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burial

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Book Chapter

By Aslıhan Sanal
Series: Experimental Futures
Published: 10 June 2011
DOI: 10.1215/9780822393672-023
EISBN: 978-0-8223-9367-2
Series: a John Hope Franklin Center Book
Published: 30 January 2002
DOI: 10.1215/9780822385073-002
EISBN: 978-0-8223-8507-3
Published: 04 November 1994
DOI: 10.1215/9780822381891-008
EISBN: 978-0-8223-8189-1
Book Chapter

By Daniel Wilkinson
Series: American Encounters/Global Interactions
Published: 20 August 2004
DOI: 10.1215/9780822386377-017
EISBN: 978-0-8223-8637-7
Published: 09 August 2002
DOI: 10.1215/9780822384298-005
EISBN: 978-0-8223-8429-8
Book Chapter

By Aslı Zengin
Published: 26 January 2024
EISBN: 978-1-4780-2775-1
... death burial mourning family and kin making trans motherhood ...
Published: 26 January 2024
DOI: 10.1215/9781478027751-007
EISBN: 978-1-4780-2775-1
... process of family and kin work. death burial mourning family and kin making trans motherhood ...
Published: 17 February 2017
DOI: 10.1215/9780822373339-002
EISBN: 978-0-8223-7333-9
... This chapter begins with the repatriation of the body of Sarah Baartman, known to many as the Venus Hottentot. It thinks through the ascription of meaning that her burial accrues, particularly around the reading of her will that, I argue, remains ultimately illegible. The chapter then goes...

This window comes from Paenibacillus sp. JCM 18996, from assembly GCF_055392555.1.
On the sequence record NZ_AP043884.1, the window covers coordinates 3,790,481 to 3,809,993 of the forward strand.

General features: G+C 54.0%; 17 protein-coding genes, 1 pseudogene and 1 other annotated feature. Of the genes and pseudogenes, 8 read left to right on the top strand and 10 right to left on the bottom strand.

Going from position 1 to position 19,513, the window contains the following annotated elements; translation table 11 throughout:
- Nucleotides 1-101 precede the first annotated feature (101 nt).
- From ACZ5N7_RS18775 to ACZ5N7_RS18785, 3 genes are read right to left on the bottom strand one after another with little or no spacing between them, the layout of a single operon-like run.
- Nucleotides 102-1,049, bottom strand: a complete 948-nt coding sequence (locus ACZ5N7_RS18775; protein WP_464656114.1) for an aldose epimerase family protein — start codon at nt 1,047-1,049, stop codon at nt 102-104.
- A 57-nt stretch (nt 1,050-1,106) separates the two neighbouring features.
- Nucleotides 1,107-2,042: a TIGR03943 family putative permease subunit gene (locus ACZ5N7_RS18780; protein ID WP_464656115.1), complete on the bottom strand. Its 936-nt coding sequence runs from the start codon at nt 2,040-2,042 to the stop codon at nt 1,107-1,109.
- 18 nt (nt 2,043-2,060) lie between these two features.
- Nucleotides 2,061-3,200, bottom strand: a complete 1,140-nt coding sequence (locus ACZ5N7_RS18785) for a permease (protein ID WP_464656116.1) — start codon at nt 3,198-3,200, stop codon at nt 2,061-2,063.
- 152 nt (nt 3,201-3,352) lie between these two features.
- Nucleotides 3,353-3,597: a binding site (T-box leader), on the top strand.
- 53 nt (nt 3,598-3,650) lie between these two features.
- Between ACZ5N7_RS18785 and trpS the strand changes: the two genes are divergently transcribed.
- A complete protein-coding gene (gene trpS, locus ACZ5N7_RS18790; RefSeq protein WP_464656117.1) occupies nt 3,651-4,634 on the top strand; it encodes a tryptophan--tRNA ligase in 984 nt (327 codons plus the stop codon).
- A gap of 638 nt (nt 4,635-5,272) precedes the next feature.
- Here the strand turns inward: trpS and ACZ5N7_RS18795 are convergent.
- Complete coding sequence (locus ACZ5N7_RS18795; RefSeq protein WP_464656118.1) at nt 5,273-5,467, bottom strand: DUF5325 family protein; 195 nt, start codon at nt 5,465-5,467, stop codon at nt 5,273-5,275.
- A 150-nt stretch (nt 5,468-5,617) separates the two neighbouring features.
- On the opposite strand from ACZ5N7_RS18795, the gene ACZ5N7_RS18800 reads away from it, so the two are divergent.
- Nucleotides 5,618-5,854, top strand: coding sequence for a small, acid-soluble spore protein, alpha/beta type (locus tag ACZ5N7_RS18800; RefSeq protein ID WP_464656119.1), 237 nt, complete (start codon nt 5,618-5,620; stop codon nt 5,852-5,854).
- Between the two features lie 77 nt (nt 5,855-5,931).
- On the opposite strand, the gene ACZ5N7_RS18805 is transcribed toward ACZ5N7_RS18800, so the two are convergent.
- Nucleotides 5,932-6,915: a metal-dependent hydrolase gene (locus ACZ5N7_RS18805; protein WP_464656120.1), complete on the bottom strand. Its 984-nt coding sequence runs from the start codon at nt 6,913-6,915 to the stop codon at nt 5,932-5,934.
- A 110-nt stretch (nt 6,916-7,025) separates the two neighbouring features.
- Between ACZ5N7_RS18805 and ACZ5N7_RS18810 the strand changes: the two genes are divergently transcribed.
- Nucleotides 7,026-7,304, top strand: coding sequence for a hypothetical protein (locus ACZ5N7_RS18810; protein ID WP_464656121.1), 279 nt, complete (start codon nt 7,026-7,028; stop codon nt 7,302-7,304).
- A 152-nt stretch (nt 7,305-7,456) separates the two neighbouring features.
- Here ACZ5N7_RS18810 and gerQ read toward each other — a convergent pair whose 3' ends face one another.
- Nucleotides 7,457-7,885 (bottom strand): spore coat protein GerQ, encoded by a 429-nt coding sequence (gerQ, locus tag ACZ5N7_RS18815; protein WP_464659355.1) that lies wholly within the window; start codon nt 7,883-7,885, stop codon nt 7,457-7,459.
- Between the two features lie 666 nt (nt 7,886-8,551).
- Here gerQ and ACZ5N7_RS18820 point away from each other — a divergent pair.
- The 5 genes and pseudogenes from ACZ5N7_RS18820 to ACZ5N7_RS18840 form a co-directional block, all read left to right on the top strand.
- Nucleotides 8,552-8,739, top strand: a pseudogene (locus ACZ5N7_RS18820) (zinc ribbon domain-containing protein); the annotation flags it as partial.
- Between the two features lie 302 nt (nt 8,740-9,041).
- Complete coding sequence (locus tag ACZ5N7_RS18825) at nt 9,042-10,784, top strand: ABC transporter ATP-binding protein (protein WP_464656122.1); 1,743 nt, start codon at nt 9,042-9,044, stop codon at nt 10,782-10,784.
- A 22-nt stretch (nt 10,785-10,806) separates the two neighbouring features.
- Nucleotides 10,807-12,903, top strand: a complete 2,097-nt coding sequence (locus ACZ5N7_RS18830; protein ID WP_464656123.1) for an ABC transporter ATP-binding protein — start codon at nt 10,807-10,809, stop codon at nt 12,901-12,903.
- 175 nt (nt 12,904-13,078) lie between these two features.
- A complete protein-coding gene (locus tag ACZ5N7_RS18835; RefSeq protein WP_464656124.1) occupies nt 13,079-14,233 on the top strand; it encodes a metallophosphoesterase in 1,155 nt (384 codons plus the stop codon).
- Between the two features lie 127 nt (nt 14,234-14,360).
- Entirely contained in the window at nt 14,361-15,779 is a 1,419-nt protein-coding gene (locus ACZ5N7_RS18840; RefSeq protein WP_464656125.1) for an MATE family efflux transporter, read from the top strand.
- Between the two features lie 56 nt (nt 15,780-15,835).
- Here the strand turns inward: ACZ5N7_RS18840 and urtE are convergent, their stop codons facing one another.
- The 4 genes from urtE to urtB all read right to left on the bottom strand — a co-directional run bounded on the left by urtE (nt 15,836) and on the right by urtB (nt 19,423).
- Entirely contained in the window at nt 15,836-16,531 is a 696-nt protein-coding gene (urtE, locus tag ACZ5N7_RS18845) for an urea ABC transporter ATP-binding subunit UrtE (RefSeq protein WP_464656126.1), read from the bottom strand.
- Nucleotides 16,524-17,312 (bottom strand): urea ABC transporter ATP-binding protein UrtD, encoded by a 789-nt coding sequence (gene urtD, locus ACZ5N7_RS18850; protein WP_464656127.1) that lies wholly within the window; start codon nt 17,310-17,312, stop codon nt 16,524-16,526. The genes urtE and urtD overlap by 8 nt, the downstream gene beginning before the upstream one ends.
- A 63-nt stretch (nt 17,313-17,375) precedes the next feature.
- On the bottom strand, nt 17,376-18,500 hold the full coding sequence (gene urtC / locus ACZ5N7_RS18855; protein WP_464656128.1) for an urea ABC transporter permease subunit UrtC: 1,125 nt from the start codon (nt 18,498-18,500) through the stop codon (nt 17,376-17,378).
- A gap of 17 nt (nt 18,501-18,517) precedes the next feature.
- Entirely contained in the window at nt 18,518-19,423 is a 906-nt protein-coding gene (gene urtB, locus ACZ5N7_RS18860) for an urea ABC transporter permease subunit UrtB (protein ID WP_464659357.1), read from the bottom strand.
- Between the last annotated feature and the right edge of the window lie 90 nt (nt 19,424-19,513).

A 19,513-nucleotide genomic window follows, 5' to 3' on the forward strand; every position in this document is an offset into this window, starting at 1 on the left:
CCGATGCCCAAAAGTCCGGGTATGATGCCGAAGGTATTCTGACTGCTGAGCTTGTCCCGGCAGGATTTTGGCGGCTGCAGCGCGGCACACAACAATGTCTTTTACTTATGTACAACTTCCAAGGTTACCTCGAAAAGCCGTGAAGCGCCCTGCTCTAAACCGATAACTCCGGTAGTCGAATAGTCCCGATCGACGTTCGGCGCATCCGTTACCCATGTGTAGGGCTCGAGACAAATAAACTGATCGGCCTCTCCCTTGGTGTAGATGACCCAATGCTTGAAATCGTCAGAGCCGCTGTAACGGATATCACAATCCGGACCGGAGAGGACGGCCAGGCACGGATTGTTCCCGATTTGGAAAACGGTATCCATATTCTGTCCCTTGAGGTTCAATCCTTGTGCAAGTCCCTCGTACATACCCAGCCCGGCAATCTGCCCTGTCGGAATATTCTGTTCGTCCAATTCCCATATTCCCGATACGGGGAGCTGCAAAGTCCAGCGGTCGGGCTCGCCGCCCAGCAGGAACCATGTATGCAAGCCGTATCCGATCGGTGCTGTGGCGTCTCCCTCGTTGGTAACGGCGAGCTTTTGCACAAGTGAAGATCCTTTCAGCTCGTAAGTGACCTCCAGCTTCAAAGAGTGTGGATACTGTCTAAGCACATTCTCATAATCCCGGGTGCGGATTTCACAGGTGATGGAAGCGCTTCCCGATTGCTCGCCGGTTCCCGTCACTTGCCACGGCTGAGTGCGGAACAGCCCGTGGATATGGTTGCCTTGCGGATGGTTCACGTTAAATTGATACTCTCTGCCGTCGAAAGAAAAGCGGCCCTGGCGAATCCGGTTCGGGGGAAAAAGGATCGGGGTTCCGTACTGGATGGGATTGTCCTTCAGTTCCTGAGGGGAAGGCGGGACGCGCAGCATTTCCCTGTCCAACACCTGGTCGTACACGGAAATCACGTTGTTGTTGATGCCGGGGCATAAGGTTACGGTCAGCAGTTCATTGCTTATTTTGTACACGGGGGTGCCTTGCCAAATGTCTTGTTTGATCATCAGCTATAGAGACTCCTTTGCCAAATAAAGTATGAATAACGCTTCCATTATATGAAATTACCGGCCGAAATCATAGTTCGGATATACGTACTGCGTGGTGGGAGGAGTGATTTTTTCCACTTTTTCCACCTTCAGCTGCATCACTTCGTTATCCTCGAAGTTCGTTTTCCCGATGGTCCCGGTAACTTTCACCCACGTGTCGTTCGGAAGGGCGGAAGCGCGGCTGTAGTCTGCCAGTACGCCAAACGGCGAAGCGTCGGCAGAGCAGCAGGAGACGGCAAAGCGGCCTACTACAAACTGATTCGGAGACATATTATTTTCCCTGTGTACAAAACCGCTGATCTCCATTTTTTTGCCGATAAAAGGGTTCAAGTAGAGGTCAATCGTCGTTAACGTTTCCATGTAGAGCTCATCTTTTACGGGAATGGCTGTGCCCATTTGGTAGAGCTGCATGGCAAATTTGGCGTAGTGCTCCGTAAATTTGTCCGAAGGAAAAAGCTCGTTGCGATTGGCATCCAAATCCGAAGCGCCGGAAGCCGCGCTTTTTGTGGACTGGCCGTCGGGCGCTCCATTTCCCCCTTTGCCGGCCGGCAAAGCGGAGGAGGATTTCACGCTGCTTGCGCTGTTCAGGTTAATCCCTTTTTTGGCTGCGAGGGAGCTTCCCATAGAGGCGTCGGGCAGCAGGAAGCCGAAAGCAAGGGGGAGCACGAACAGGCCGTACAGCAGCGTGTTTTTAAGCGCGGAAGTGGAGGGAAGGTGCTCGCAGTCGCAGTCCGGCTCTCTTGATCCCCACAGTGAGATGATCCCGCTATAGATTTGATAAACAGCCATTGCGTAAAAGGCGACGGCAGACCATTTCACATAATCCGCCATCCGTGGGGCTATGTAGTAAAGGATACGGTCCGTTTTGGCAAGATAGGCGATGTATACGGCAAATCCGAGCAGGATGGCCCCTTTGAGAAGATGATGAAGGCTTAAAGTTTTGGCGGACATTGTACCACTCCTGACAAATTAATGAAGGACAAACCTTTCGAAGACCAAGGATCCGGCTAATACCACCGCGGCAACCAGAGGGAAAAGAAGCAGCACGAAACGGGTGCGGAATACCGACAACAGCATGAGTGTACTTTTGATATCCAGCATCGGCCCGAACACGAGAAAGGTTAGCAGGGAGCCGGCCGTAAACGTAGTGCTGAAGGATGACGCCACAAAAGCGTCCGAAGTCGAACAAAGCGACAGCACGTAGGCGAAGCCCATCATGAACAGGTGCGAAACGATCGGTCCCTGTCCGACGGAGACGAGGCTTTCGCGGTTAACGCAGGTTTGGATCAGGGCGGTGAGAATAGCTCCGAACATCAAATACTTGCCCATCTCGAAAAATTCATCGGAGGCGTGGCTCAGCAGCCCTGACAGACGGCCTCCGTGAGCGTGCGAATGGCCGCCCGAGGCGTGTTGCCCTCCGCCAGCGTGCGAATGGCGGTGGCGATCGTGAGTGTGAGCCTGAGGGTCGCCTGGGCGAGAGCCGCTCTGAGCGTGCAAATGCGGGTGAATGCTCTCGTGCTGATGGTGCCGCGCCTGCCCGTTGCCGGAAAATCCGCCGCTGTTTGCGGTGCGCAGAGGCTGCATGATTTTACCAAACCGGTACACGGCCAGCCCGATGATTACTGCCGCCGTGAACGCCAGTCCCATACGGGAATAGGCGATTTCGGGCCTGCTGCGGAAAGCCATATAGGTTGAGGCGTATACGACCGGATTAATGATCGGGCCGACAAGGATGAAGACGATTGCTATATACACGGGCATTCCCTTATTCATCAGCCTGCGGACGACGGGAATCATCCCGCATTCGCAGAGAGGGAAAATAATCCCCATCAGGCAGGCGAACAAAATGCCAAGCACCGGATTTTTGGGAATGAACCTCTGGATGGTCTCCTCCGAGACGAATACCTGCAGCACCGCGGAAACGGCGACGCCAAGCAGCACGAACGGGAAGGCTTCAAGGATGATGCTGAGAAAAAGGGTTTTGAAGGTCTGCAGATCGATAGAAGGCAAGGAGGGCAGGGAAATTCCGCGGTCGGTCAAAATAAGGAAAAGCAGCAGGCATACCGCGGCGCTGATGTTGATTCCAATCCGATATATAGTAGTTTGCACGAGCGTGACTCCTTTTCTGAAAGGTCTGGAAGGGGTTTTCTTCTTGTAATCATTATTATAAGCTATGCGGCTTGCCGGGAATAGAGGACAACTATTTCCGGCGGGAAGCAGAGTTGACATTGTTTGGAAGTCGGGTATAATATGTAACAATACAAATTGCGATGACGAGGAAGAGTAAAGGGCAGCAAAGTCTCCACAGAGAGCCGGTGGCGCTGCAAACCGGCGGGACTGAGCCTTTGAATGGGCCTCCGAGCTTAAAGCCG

Series: Experimental Futures: Technological Lives, Scientific Arts, Anthropological Voices
Published: 13 October 2023
DOI: 10.1215/9781478027539-003
EISBN: 978-1-4780-2753-9
... emerge when a process of burial is unfinished. Through interwoven stories of the collection, storage, and use of the bones and blood of Indigenous Australians, I explore how twentieth-century scientific collection and its vital legacies are variously haunted. My analysis spans the collection of bones...
Series: Objects/Histories
Published: 05 February 2016
DOI: 10.1215/9780822374602-007
EISBN: 978-0-8223-7460-2
... to the bodies and lifeworlds of its producers. Unlike in northern Australia, where there was a tradition of utilizing ochre in what first became known as “Aboriginal art”—bark paintings, hollow log burial sculptures, mimi figures, shields, spears, and other art objects—the Western Desert art movement did...
Series: Objects/Histories
Published: 05 February 2016
EISBN: 978-0-8223-7460-2
... Australia, where there was a tradition of utilizing ochre in what first became known as “Aboriginal art”—bark paintings, hollow log burial sculptures, mimi figures, shields, spears, and other art objects—the Western Desert art movement did not have an ochre-to-art trajectory. The utilization of ochre today...